Now, a second embodiment will be described. FIG. 5 shows the circuit arrangement thereof.
Numeral 2 designates an input unit. Numeral 211 designates a multi-bit input buffer, which is an element provided with parallel signal input terminals 201-20n, selection terminals G1 -Gn corresponding to the input terminals, and a signal output terminal (data terminal) as well as read terminal (data terminal) RD.
Here, the functions of the element are as explained below. When the read terminal RD is ZERO, the signal output terminal OUT assumes a high resistance status. Also when the read terminal RD is ONE and none of the selection terminals G1 -Gn is selected, the signal output terminal OUT assumes the high resistance status. Further, when the read terminal RD is ONE and any of the selection terminals G1 -Gn has been selected, the signals of the parallel signal input terminals 201-20n corresponding to the selection terminals G1 -Gn are transmitted to the signal output terminal OUT.
Next, numeral 231 indicates a kind of shift register of serial bits, which is formed of a multi-bit latch element constructed of a plurality of latches. The shift register 231 has parallel output terminals G1 -Gn, a serial input terminal D, a serial output terminal (an end output terminal) GOUT which generates a clock signal at an overflow, a clock terminal CK, and a reset terminal R. This latch element 231 is such that a plurality of one-bit latch circuits as explained in the preceding embodiment are connected in series. In function, it executes the same operation as in the preceding embodiment. That is, in accordance with the clock signals supplied by the clock line 17, the signals of the input terminal D are successively shifted and transmitted to the output terminals G1 -Gn of the respective bits. In addition, after the shifted signals have reached the terminal Gn, the clock signal is transmitted to the clock terminal CK of a succeeding-stage unit through a transmission line 25n+1 as the signal of the output terminal GOUT. In this embodiment, clock line 17, transmission lines 25n+1, 35n+1 will be address buses.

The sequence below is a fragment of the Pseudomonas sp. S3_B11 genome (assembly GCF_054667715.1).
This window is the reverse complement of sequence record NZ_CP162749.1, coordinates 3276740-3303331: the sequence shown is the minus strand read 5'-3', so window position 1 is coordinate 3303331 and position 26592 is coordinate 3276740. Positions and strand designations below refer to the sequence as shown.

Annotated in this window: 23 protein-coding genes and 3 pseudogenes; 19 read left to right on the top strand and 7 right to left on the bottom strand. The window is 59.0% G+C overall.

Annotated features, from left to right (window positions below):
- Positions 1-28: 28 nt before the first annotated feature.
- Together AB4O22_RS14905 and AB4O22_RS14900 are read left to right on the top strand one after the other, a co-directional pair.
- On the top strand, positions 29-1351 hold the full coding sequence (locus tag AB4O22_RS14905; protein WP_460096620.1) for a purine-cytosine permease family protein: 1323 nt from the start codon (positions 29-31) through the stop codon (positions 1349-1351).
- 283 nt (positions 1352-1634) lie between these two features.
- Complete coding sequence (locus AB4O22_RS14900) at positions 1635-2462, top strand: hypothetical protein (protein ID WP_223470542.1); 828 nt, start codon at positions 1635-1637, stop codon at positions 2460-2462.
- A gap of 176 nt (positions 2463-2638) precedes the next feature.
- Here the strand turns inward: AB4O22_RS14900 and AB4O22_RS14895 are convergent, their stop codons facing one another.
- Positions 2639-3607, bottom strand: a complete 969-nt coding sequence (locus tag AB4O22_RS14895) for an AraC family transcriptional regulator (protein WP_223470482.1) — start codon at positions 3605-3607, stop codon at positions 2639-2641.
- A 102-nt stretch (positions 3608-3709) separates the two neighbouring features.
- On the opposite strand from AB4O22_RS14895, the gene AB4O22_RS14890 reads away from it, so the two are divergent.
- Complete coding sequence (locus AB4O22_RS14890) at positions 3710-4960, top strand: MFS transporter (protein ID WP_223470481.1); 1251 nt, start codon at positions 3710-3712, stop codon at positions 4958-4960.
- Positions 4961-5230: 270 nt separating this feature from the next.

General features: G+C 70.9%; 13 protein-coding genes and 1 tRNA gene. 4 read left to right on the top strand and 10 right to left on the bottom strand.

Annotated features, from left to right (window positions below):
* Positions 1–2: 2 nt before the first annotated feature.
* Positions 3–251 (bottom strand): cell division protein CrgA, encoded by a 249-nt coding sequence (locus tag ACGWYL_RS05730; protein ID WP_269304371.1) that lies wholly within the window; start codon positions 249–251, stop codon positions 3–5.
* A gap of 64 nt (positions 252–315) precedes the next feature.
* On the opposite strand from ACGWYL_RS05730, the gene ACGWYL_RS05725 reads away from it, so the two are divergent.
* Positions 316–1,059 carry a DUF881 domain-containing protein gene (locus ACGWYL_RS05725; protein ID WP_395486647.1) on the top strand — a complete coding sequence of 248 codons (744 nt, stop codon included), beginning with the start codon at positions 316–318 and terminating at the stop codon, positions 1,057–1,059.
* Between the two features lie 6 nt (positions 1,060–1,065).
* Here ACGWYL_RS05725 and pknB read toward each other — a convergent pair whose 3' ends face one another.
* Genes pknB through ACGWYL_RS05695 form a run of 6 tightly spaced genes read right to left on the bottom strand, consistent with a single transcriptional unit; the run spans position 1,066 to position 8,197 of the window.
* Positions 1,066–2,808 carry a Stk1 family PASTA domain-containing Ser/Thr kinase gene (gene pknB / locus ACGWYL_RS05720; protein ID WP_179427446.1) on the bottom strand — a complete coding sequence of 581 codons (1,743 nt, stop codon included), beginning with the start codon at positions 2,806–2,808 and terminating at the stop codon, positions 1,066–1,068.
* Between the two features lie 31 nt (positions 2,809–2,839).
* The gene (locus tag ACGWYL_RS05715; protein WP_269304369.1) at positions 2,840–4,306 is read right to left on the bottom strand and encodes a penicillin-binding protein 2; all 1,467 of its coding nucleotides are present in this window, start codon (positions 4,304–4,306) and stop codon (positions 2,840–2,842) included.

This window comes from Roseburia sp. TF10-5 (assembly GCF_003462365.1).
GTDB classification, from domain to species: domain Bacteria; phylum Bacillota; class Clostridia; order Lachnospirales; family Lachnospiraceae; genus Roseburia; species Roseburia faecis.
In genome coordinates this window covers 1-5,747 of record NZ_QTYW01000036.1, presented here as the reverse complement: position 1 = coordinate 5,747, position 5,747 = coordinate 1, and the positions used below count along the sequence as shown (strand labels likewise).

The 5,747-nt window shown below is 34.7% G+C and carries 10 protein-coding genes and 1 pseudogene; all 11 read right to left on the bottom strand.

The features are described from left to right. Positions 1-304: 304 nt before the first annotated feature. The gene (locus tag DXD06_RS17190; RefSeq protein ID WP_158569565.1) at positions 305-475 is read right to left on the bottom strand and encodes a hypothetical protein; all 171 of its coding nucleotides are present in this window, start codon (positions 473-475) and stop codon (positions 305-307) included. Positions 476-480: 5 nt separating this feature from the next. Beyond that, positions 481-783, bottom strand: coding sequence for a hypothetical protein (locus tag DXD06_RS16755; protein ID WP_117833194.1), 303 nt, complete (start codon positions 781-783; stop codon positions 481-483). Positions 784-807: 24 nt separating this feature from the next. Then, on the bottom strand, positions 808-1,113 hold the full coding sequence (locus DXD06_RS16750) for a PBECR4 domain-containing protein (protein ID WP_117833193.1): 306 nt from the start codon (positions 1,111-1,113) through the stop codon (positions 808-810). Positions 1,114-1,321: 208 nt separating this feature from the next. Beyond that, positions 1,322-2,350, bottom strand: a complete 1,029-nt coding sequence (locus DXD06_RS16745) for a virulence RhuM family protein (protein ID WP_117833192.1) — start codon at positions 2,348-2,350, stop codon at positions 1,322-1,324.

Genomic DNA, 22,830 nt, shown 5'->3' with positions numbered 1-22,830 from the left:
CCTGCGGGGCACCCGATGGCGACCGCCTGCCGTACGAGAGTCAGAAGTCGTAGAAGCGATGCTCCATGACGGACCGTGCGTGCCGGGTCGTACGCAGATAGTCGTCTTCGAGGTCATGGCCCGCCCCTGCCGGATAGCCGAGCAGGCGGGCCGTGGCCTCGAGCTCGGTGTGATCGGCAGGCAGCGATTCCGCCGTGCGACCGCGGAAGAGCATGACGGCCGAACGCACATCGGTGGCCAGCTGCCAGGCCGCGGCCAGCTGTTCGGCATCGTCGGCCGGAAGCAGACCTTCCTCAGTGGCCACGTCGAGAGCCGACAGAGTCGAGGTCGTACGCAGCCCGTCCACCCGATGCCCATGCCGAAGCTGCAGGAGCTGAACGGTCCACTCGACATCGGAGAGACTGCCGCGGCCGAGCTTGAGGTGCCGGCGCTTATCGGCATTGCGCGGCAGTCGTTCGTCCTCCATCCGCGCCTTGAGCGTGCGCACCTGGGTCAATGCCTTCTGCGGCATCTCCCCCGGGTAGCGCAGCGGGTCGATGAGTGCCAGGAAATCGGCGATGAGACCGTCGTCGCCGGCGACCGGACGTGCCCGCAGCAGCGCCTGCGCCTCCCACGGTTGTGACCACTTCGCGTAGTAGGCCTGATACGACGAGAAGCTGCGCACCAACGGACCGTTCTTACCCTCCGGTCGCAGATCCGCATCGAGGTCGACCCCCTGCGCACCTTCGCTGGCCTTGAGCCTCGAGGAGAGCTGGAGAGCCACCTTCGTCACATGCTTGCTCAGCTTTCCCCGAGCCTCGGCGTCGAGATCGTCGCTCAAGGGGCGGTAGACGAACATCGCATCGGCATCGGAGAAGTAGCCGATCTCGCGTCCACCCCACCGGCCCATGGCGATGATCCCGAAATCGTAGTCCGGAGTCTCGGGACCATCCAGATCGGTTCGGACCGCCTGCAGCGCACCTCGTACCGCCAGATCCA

Now, the output unit 3 will be explained. Numeral 331 indicates a latch circuit which is formed of a multi-bit latch element, and which has the same construction as that of the aforementioned multi-bit latch element 231. Numeral 231 indicates an output latch circuit, which has a plurality of parallel output terminals 301-30n, selection terminals G1 -Gn corresponding to the output terminals, a data input terminal IN and a write terminal WR. The element 321 functions as stated below. When the write terminal WR is ONE, or when none of the selection terminals G1 -Gn is selected, the parallel output terminals 301-30n hold previous states. When the write terminal WR is ZERO and any of the selection terminals G1 -Gn is selected, the contents of the data input terminals IN are stored in the latches of the element 321 corresponding to the selection terminals G1 -Gn and are also transmitted to the parallel output terminals 301-30n.